After every big race there is a period of sadness. It’s so common among athletes we even have a name for it: the post race blues. I had it after finishing the South Beach Triathlon where I pulled my quadriplegic friend Kerry Gruson as part of Team ThumbsUp. The race, the project, working with Kerry and the outpour of support have been the highlight of my triathlon “career.” Maybe nothing will ever top that feeling.
If you missed it, here’s the one minute version of Kerry’s story. She was a 26 year old reporter when she interviewed a Vietnam veteran in Hawaii during which the Green Beret had a PTSD flashback, strangled her, and left Kerry for dead. She survived but was left severely disabled from the lack of oxygen to her brain. I can’t tell you how many times I have repeated Kerry’s story and it never gets easier. However, she does not live like a victim and has shown me, and countless others, how to live life with a Thumbs Up attitude. You can read about the ThumbsUp project here.
After South Beach, Kerry and I with the help of our friend Ari, did the Swim Miami Race where I pulled her for two miles. Then Kerry did some 5ks with friends, while my attention turned to Ironman Arizona. In my mind, I was always going to do something with Kerry but probably after my November race. We day dream of cycling tours, public speaking, and such.
Kerry mentioned the Swim For Alligator Lighthouse, an 8 mile open water race in the Florida Keys raising funds to maintain the lighthouse. I had it on my radar, however I discarded it because it was in the midst of Ironman training and I wanted to stay focused. So I dissuaded her a bit: it is logistically complicated, I didn’t have the time, bla bla bla.
But on my 42nd birthday last week, my eldest son Dreamer (8) made me this cape:
After I melted, I asked him why he thought I was an inspiration and he mentioned racing with Kerry. I realized keeping ThumbsUp going was important. Not just for Kerry and me, but for all those who supported us and believed in us, including my family. Turns out my son inspired me more than I could possibly inspire anyone.
I checked in with Kerry, and she immediately said yes. No surprise there, she is always game for something crazy. She was planning a dive with sharks, and how to get to Nova Scotia where she is racing her sailboat this month.
I wrote Jonathan, the Race Director, to see what he thought about having us participate, and if it were even an option. He wrote back in a nanosecond, and since then has been helping us get this together.
Great! Now we needed the rest of the team. We have to do the Swim For Alligator Lighthouse as a four person relay, and thought it would be great for it to be all female (nothing against men but …)
I called Lilly, my swim coach and my kids triathlon coach. She was instrumental at the South Beach Triathlon, and was the spotter who kept Kerry’s kayak from capsizing in the rough ocean that day. She was going to do the Swim For Alligator Lighthouse in a two person relay with her friend Amparo (also known as Chiqui). Together, they have done several open water swims including a swim around Key West and Hawaii. In fact, the cover photo is Chiqui diving into the ocean when she did the Hawaii swim.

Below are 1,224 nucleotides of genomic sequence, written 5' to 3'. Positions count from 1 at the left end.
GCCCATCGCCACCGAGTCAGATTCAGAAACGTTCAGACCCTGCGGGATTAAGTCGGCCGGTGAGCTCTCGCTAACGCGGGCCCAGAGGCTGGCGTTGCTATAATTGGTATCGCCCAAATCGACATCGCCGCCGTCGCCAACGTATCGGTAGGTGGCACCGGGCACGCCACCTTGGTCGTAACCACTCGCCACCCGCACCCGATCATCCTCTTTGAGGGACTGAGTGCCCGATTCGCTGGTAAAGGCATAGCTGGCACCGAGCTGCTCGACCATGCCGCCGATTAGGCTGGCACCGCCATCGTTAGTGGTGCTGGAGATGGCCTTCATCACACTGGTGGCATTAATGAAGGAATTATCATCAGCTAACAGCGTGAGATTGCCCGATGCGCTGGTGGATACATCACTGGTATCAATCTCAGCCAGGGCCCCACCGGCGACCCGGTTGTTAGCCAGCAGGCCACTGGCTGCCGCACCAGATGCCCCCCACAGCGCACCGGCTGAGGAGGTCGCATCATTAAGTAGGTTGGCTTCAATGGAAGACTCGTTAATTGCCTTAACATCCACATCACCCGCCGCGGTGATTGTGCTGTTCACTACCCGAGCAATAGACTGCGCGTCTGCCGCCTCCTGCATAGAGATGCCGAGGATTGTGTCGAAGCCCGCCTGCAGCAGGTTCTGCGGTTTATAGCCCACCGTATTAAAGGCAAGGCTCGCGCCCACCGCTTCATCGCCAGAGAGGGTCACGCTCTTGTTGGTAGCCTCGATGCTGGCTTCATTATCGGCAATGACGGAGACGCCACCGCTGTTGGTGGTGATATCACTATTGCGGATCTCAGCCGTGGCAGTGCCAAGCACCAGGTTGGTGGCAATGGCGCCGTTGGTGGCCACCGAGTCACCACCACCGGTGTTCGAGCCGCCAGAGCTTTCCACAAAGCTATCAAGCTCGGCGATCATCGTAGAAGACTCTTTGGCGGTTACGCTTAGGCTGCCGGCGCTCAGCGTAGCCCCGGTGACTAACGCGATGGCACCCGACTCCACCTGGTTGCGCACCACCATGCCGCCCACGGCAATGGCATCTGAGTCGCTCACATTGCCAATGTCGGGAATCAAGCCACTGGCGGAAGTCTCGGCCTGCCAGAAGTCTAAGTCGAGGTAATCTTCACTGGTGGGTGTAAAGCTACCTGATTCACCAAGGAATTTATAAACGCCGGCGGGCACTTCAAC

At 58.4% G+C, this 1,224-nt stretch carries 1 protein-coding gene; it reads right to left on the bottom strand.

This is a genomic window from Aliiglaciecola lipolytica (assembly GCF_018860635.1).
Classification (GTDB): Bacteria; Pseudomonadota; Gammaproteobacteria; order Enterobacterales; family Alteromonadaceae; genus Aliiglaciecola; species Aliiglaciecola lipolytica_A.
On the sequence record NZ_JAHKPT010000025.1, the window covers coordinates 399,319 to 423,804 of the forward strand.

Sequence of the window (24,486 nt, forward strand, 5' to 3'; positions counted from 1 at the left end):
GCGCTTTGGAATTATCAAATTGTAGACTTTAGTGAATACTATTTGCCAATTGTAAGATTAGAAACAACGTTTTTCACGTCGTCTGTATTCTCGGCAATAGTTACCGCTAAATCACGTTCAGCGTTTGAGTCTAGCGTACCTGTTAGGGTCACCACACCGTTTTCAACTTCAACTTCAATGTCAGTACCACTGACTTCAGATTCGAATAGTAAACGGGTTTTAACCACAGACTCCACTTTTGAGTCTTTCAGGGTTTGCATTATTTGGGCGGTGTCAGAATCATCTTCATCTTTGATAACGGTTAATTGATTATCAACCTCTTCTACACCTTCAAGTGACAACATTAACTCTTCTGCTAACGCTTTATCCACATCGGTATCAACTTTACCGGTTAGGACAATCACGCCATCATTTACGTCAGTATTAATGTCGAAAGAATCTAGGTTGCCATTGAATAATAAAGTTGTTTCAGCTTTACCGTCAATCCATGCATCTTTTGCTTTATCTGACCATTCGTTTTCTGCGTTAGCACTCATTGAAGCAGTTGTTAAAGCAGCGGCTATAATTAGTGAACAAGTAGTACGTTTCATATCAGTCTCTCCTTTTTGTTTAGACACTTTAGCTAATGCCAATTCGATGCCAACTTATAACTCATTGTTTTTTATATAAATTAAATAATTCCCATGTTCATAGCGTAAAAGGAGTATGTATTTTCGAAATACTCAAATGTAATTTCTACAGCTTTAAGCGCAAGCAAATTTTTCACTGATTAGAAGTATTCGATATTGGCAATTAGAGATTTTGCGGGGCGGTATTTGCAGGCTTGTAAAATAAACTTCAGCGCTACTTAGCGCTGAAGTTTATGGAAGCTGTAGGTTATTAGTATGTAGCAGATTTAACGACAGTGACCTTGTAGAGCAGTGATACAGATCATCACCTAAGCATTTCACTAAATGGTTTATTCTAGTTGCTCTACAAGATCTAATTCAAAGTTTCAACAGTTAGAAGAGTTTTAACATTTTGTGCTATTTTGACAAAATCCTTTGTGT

They spoke, and both got on board.
And for our fourth, we reached out to my Wolfpack Tri teammate Caryn, also known as supermom. Not too long ago, I wrote about her training for Ironman Frankfurt and how she did her long rides in a computrainer at night so she could spend the weekend with her three boys.
I also remember at South Beach, Caryn came up to me as I set up transition and made me cry asking me to think about the impact I am having on my children. She does too. She is Executive Director of HELP, Inc. Law, a nonprofit assisting HIV positive homeless individuals. She does so much for her children, and her community, I thought this was another neat way her kids could see how generous and strong their mom is.
And so our ThumbsUp team is set and registered to embark on yet another adventure. However, there are a gazillion details to figure out between now and September 20 which really is not too far away.
We are rethinking what Kerry will ride in; something more comfortable than the inflatable kayak she used at South Beach but not much heavier as it is a long haul. We need to determine a time interval that each one will swim pulling Kerry. If the ocean is choppy that day, one of us will also have to swim alongside Kerry to “steer.” Therefore we have to be ready to swim at least two miles each pulling the kayak, or four miles, with the additional two miles of spotting.
We need to find a boat with a great captain to support our team, and figure out the logistics that would bring Kerry back to shore if there were an emergency. We need sponsors to help with expenses, and we need help getting Kerry’s story as much reach as possible.
September 20 is going to be a long day regardless of how you look at it. My problem is that these women, starting from Kerry, are uber competitive and I am the weakest link. I’m not saying that in a “woe is me” type of way. Not only do I like taking my time (stroke, stroke, awww, look at the little fishy, breath, stroke), but even trying I don’t swim as fast. It’s a fact, don’t argue with me about it!
I am strong, I can swim the four miles, but Lily is my coach for crying out loud. And since a team is as strong as the weakest link, well, it’s on me to keep up the pace.
Yet we are doing this. As a way to show whoever will see us, or cares to listen, that life is worth living. We have problems, but overcome them. Life is not always fair, but it goes on. I’m sure Kerry didn’t expect to be strangled at 26 and become a quadriplegic. Yet now in her 60s, she continues to model a life of zest and love.
Whose afraid of jelly fish, sharks, ocean swells, tiredness, logistical nightmares, or a little post race blues? Not this ThumbsUp team … we are going for it.
More soon …..